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Five Cool Facts You Didn't Know About St. Patrick's Day

Travelers Today       By    Sheobi Anne Ramos

Updated: Mar 18, 2017 05:20 AM EDT

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St. Patrick's Day is one of the most fun holidays celebrated around the world. Traditionally celebrated every year during March 17, it's a day to remember St. Patrick, one of the patron saints of Ireland.

To commemorate this special day, people wear green clothing, eats green food, and Irish-themed parties seem to blossom out everywhere. But did you know that aside from these facts, there are other things you don't know about St. Patty's Day? Here are some facts that will blow your mind:

St. Patrick's Day celebrations originated in America. Traditionally, St. Patrick's Day is supposed to be a modest Christian holiday in Ireland, and the famous parades and Irish parties enjoyed today exist because of America's influence. The first St. Patrick's Day parade was held in Boston on March 18, 1737, and Ireland didn't follow until the first parade in Dublin in 1931.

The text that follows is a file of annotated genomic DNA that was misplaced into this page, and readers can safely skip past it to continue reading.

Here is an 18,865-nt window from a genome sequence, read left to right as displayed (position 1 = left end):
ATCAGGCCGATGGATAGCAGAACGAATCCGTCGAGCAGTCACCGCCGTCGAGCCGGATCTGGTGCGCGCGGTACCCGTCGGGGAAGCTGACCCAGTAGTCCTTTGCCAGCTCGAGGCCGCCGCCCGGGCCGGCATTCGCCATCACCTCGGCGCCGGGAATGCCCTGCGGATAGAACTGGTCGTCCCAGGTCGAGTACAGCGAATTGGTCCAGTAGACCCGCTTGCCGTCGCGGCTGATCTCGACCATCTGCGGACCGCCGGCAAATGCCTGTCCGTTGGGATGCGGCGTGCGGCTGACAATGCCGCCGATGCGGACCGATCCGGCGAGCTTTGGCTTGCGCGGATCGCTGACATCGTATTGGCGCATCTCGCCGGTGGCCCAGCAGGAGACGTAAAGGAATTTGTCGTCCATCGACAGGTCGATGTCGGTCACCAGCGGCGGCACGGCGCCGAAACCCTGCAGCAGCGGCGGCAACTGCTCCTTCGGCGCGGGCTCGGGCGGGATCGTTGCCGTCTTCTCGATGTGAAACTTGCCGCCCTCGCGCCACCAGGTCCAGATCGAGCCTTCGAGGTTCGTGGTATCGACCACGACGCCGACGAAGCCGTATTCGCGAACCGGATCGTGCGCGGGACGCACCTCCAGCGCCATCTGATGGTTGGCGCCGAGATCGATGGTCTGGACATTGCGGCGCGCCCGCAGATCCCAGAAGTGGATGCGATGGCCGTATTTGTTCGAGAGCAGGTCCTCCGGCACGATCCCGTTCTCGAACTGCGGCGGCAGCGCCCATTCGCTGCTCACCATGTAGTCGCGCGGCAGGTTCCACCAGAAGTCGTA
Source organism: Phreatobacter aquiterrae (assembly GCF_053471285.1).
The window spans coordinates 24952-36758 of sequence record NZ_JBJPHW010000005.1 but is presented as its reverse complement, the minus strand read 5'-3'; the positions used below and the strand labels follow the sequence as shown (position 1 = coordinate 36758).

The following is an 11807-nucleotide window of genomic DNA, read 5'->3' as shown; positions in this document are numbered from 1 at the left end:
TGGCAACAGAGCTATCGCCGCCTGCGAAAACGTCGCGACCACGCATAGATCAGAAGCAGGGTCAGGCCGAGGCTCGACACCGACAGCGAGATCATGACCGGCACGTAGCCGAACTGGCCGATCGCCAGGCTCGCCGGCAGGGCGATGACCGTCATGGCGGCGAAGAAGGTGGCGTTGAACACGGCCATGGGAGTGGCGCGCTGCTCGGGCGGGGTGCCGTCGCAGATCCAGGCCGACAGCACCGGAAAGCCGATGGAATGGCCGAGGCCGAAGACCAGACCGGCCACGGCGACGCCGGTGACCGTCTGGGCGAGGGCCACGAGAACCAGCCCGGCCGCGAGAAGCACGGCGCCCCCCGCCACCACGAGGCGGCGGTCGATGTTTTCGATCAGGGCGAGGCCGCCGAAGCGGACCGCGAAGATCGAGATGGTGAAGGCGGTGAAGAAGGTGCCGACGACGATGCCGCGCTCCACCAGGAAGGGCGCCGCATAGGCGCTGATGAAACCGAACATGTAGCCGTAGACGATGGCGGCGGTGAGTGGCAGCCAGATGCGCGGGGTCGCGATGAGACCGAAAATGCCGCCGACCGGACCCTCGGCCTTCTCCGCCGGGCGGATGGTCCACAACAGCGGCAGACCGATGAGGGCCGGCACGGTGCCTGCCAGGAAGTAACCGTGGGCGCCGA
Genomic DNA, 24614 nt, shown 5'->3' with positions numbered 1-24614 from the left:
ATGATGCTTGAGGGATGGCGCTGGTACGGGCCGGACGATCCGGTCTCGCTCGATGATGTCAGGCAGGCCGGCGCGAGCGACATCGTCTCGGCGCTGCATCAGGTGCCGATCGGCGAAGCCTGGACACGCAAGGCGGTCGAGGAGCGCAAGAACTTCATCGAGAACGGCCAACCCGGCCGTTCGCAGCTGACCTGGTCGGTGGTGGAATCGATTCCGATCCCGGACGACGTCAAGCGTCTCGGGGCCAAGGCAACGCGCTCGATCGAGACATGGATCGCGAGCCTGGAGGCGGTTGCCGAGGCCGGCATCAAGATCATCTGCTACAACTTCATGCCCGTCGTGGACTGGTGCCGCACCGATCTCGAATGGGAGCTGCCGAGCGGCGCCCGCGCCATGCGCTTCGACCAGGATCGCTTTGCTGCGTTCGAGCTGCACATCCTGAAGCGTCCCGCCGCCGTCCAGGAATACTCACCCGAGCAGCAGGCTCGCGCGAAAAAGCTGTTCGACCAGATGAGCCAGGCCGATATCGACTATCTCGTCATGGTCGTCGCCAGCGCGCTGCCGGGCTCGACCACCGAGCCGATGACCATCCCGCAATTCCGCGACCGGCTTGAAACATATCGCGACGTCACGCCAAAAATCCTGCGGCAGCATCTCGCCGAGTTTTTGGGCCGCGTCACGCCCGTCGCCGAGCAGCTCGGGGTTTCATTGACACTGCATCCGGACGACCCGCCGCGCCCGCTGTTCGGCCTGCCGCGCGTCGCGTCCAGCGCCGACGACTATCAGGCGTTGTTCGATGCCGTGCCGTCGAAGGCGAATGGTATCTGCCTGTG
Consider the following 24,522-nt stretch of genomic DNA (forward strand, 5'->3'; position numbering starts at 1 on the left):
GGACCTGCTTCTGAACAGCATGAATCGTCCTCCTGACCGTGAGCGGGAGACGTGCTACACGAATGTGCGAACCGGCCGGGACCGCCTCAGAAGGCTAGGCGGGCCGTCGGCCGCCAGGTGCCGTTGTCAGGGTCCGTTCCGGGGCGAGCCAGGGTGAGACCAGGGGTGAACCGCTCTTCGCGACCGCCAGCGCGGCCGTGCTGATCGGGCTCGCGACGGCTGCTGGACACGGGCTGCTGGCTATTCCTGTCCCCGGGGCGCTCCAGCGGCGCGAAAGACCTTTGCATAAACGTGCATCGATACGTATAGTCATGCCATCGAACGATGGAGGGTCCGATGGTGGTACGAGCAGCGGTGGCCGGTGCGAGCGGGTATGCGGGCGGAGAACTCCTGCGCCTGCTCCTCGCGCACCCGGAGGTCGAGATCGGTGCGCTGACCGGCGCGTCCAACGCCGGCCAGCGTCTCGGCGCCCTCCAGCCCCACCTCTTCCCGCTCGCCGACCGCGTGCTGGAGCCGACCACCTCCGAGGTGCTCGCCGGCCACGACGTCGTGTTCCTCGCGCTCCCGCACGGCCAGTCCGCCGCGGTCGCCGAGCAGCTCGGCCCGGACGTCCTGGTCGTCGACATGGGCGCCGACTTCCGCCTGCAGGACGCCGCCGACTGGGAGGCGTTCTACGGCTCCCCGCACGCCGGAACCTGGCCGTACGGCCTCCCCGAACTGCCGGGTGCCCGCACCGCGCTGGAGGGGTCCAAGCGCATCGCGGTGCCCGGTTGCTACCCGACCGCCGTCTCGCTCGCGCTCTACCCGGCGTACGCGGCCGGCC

St. Patrick's original color is blue, not green. It's true! Several paintings and artworks that depict St. Patty show him wearing blue all the time, not green. It was only a couple of years later when the color of green became associated with him, probably because of Ireland's reputation as the "Emerald Isle."

Alcohol used to be banned on St. Patrick's Day. It's hard to believe that drinking wasn't allowed during St. Patty's day before, since these days, the Irish celebration is often marred with binge-drinking and loud parties. This is because it used to be a really conservative Christian holiday in Ireland, and drinking during this time is heavily frowned upon.

About two and a half Olympic-sized pools of Guinness will be drunk on the day. Guinness is the unofficial drink on St. Patrick's Day, and with the worldwide worth of revelers, over 13 million pints are estimated to be drunk. Almost everyone is sure to be passed out drunk by the end of the day, as it is one of the most famous drinking holidays in America.

St. Patrick was not Irish. Ireland's patron saint doesn't even share their Irish genes! That's because St. Patrick was originally born in Britain, and he was only taken to Ireland because he was kidnapped when he was 16. Although he did manage to escape later on, he went back to Ireland to introduce Christianity to the country, which made him the saint he is today.

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